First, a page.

Middle class will win class clashThe political hyperbole filling the airways the past two weeks reminds me of one of the first times I became aware of the differences in American political parties. As a young reporter, I learned quickly Republicans were high society; Democrats were working people like Mom and Dad.
By: By Catherine Coletta, Superior Telegram
The political hyperbole filling the airways the past two weeks reminds me of one of the first times I became aware of the differences in American political parties. As a young reporter, I learned quickly Republicans were high society; Democrats were working people like Mom and Dad.
A native of Chicago, where politics are part of everyday life, I was aware of local politicians. Precinct captains, aldermen and mayor were not as visible as they are today. Television didn’t arrive in our house until 1950. Politicians kept a low profile except, of course, the few weeks before an election. I didn’t care; I was a kid. What party was in charge of the city or state made no difference to me.
The radio made President Roosevelt part of our lives. We were all — even us kids — anxious to hear how the war was going. Grownups gathered around radios throughout those years awaiting news Germany and Japan finally surrendered.
Fast forward to the 1960s: As a cub reporter, I was assigned to cover a luncheon held by the local Republican women’s group. My boss, Alice Johnston, told me to go to the restaurant where the meeting was held. When I asked which banquet room the meeting would be in, she didn’t know.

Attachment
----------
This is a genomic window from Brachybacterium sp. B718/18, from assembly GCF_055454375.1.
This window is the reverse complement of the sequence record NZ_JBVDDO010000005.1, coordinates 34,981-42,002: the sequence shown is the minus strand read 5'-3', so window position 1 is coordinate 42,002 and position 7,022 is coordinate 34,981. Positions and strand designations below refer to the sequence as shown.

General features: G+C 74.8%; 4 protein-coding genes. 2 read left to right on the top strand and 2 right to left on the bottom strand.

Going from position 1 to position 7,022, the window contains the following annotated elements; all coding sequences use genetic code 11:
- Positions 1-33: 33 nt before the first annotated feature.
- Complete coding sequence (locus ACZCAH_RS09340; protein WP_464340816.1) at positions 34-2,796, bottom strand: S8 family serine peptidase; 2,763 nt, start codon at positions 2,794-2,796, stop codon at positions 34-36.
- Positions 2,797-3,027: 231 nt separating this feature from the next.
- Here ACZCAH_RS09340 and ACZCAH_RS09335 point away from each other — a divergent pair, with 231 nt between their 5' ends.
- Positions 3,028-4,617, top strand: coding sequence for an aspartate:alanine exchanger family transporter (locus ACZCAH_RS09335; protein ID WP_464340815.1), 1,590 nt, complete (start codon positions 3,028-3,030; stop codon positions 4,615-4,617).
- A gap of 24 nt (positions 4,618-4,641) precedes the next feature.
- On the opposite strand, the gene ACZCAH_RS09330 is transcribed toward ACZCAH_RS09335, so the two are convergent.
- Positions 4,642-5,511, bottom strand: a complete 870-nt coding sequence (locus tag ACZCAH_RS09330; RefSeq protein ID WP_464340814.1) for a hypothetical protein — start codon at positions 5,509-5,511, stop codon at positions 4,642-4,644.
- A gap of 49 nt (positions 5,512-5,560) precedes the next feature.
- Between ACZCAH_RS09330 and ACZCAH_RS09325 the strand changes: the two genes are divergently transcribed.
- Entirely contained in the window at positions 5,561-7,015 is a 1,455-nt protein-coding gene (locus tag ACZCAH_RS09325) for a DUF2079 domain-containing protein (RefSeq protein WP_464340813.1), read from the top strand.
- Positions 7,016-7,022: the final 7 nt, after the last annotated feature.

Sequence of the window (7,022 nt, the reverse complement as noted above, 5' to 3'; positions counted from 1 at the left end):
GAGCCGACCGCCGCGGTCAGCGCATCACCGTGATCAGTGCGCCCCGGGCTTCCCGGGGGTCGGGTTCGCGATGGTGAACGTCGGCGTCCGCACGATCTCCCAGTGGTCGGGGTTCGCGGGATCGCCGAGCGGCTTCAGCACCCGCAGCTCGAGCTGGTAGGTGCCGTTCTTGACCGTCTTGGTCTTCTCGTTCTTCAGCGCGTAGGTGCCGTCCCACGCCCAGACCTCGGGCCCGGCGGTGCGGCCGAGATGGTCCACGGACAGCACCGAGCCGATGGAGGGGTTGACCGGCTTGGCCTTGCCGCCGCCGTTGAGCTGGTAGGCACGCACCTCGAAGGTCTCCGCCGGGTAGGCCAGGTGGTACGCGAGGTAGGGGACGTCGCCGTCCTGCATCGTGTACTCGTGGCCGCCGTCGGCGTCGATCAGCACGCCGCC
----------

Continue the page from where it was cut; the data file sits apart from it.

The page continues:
“Just look for a room where a lot of women are gathered,” she said. I countered, “What if there is more than one group of women there?”
“That’s easy,” she said. “Republican women wear hats and gloves.”
I never forgot that remark and many times over my more than 50 years as a newspaper reporter and editor, I saw she was right. Republicans were different.
My father was a milkman and worked part-time at another job, and my mother worked on an assembly line making telephones for Western Electric. They worked hard to scrape together a small down payment for a house in the suburbs, and when that dream came true, they kept on working to make the payments.